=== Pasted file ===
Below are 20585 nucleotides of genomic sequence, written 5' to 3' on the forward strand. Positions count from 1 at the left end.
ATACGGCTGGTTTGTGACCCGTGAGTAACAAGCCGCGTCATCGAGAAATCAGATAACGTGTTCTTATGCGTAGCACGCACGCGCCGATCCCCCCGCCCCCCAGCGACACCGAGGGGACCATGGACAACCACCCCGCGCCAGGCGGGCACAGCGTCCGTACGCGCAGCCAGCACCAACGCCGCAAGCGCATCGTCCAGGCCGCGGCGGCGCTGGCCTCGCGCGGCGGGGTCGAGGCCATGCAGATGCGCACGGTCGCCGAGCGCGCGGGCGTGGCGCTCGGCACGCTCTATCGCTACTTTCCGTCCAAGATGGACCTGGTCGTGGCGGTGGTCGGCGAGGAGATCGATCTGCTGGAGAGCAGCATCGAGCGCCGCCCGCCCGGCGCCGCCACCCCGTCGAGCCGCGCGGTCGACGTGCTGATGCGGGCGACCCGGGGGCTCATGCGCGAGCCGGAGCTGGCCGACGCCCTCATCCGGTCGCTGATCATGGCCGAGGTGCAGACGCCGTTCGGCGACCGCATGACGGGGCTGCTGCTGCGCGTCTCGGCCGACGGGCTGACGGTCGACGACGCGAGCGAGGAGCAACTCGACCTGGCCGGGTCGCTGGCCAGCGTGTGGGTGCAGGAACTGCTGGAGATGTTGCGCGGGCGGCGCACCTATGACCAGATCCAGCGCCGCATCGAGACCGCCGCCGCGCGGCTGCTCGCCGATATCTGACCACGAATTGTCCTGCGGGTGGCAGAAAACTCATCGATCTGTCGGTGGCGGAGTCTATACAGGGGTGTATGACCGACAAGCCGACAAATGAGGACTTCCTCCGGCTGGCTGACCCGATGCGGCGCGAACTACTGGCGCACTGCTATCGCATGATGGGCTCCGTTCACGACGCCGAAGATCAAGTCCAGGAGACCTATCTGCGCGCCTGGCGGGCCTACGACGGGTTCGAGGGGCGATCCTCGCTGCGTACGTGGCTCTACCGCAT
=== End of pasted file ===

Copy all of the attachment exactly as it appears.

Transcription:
Below are 20585 nucleotides of genomic sequence, written 5' to 3' on the forward strand. Positions count from 1 at the left end.
ATACGGCTGGTTTGTGACCCGTGAGTAACAAGCCGCGTCATCGAGAAATCAGATAACGTGTTCTTATGCGTAGCACGCACGCGCCGATCCCCCCGCCCCCCAGCGACACCGAGGGGACCATGGACAACCACCCCGCGCCAGGCGGGCACAGCGTCCGTACGCGCAGCCAGCACCAACGCCGCAAGCGCATCGTCCAGGCCGCGGCGGCGCTGGCCTCGCGCGGCGGGGTCGAGGCCATGCAGATGCGCACGGTCGCCGAGCGCGCGGGCGTGGCGCTCGGCACGCTCTATCGCTACTTTCCGTCCAAGATGGACCTGGTCGTGGCGGTGGTCGGCGAGGAGATCGATCTGCTGGAGAGCAGCATCGAGCGCCGCCCGCCCGGCGCCGCCACCCCGTCGAGCCGCGCGGTCGACGTGCTGATGCGGGCGACCCGGGGGCTCATGCGCGAGCCGGAGCTGGCCGACGCCCTCATCCGGTCGCTGATCATGGCCGAGGTGCAGACGCCGTTCGGCGACCGCATGACGGGGCTGCTGCTGCGCGTCTCGGCCGACGGGCTGACGGTCGACGACGCGAGCGAGGAGCAACTCGACCTGGCCGGGTCGCTGGCCAGCGTGTGGGTGCAGGAACTGCTGGAGATGTTGCGCGGGCGGCGCACCTATGACCAGATCCAGCGCCGCATCGAGACCGCCGCCGCGCGGCTGCTCGCCGATATCTGACCACGAATTGTCCTGCGGGTGGCAGAAAACTCATCGATCTGTCGGTGGCGGAGTCTATACAGGGGTGTATGACCGACAAGCCGACAAATGAGGACTTCCTCCGGCTGGCTGACCCGATGCGGCGCGAACTACTGGCGCACTGCTATCGCATGATGGGCTCCGTTCACGACGCCGAAGATCAAGTCCAGGAGACCTATCTGCGCGCCTGGCGGGCCTACGACGGGTTCGAGGGGCGATCCTCGCTGCGTACGTGGCTCTACCGCAT